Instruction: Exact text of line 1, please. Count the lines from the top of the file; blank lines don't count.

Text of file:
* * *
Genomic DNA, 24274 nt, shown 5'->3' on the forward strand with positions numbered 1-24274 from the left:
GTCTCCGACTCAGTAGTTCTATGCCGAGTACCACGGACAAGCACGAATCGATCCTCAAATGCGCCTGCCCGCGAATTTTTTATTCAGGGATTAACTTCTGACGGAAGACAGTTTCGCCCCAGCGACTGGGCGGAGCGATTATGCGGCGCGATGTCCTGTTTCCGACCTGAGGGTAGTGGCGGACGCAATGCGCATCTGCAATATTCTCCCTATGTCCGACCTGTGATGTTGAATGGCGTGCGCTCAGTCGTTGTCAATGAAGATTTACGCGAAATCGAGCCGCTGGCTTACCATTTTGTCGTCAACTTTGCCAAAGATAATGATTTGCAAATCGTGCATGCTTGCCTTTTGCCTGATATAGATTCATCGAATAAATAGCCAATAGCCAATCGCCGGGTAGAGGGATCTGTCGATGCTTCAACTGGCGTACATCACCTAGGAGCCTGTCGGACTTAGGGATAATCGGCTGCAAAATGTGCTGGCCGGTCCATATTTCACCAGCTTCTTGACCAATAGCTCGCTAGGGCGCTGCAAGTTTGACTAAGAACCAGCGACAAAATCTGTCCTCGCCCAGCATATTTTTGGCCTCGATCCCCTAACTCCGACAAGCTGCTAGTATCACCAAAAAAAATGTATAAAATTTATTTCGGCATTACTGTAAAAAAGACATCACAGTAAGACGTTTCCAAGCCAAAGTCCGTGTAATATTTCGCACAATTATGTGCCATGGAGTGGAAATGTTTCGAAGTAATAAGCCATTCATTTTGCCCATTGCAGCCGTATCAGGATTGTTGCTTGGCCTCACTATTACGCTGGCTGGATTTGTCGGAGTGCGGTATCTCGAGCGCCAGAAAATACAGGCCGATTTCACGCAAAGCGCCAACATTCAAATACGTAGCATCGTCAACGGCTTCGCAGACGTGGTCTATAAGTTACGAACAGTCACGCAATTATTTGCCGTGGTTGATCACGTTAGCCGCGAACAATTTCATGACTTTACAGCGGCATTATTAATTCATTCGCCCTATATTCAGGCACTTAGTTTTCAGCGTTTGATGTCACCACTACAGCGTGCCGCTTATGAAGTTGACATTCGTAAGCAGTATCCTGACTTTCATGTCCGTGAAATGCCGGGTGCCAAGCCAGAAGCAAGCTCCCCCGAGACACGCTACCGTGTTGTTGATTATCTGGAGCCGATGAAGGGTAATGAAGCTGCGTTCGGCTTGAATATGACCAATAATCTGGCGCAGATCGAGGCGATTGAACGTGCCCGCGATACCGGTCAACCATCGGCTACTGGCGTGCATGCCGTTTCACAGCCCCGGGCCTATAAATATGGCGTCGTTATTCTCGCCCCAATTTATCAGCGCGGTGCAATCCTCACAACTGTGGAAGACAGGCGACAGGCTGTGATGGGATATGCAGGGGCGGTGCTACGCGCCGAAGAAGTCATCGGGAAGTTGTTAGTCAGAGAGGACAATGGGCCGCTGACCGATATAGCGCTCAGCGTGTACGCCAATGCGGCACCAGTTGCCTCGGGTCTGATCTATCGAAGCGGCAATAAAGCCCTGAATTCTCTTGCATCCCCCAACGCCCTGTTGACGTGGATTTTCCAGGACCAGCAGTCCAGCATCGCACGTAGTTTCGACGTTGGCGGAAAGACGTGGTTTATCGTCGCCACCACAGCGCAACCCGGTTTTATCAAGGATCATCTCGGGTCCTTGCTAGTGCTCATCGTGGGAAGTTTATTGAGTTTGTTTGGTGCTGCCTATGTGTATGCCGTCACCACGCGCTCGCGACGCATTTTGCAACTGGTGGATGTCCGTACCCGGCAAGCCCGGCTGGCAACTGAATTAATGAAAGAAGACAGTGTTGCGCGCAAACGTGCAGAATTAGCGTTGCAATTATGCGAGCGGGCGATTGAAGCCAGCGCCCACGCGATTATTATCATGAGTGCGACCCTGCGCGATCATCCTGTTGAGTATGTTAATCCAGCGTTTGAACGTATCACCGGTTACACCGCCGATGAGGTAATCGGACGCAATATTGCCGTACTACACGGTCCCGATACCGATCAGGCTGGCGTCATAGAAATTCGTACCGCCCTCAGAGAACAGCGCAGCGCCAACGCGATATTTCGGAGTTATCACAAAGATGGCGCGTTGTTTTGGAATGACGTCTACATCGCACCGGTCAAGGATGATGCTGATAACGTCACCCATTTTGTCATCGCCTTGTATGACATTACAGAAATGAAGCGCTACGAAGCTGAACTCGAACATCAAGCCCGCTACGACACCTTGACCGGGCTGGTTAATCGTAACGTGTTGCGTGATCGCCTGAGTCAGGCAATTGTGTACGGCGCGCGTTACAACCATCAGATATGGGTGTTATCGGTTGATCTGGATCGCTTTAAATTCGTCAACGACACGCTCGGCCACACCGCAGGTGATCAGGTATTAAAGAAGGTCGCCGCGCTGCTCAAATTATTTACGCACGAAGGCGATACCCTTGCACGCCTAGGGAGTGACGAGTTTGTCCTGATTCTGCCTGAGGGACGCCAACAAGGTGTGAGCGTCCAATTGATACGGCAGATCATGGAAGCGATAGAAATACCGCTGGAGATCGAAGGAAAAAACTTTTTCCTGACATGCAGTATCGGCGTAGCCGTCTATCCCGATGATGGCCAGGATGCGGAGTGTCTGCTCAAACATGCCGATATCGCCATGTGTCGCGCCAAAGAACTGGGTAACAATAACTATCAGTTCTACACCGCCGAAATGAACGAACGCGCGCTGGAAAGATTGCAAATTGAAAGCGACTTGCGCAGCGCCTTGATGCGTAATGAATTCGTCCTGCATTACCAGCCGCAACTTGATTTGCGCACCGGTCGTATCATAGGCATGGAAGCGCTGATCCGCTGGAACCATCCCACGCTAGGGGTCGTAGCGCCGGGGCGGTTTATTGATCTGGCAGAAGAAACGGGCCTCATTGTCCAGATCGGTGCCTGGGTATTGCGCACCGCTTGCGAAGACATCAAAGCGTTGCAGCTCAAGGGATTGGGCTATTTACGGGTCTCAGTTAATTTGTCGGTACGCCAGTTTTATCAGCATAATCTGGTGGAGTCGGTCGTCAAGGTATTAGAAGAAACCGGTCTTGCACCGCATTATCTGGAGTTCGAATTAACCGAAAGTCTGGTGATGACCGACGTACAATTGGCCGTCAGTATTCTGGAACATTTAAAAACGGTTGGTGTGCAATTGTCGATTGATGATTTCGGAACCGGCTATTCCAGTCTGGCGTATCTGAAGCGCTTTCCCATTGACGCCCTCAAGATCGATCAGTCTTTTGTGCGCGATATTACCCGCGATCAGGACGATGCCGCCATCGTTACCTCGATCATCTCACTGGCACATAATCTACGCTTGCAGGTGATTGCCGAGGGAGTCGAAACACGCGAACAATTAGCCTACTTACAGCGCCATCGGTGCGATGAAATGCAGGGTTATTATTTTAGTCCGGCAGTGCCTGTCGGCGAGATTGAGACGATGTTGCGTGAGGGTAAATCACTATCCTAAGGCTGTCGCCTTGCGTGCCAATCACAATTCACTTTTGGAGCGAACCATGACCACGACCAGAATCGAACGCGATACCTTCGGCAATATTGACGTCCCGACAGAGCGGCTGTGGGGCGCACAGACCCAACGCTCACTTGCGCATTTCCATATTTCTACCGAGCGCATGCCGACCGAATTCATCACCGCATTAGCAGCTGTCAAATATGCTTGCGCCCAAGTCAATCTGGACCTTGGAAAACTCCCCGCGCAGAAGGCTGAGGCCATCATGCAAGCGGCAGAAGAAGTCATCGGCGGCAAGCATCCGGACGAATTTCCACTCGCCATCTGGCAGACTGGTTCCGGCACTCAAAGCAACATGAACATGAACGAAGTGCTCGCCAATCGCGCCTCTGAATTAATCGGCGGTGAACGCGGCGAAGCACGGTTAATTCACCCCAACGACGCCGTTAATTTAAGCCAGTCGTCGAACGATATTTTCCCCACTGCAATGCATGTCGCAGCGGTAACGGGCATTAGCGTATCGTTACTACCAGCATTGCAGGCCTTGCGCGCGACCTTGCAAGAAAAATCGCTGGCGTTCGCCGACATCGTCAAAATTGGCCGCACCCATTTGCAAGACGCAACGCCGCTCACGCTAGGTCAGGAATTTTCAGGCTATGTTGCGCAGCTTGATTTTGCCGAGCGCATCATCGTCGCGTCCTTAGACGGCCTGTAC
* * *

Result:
Genomic DNA, 24274 nt, shown 5'->3' on the forward strand with positions numbered 1-24274 from the left: